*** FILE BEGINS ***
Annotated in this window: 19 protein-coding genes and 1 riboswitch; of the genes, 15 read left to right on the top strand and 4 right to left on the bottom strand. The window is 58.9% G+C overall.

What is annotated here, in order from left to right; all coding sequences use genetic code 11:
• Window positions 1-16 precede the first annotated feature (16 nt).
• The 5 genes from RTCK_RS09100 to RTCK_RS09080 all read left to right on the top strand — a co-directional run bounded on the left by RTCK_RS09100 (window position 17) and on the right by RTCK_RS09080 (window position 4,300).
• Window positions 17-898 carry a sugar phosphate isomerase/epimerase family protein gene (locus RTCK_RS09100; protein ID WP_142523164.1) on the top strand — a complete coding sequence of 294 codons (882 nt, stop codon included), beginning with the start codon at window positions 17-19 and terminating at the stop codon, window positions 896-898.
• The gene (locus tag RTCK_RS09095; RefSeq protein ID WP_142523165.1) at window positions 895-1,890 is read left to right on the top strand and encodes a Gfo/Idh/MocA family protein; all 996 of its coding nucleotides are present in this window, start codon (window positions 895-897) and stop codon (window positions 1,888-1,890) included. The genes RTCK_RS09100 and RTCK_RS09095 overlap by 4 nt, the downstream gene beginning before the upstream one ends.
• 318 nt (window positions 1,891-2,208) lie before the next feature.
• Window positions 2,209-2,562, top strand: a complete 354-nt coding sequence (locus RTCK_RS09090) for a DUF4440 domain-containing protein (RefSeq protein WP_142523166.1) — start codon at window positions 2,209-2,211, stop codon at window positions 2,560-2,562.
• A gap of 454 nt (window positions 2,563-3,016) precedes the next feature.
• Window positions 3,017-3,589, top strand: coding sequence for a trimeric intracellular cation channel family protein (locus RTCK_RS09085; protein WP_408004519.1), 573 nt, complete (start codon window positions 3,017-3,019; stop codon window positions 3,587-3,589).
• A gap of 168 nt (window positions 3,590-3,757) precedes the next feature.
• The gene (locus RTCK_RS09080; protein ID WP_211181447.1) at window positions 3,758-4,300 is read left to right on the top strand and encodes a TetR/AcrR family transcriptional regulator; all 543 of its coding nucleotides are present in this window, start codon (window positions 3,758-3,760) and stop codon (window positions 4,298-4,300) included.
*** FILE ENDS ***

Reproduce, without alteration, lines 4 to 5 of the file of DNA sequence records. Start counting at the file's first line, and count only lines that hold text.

• The 5 genes from RTCK_RS09100 to RTCK_RS09080 all read left to right on the top strand — a co-directional run bounded on the left by RTCK_RS09100 (window position 17) and on the right by RTCK_RS09080 (window position 4,300).
• Window positions 17-898 carry a sugar phosphate isomerase/epimerase family protein gene (locus RTCK_RS09100; protein ID WP_142523164.1) on the top strand — a complete coding sequence of 294 codons (882 nt, stop codon included), beginning with the start codon at window positions 17-19 and terminating at the stop codon, window positions 896-898.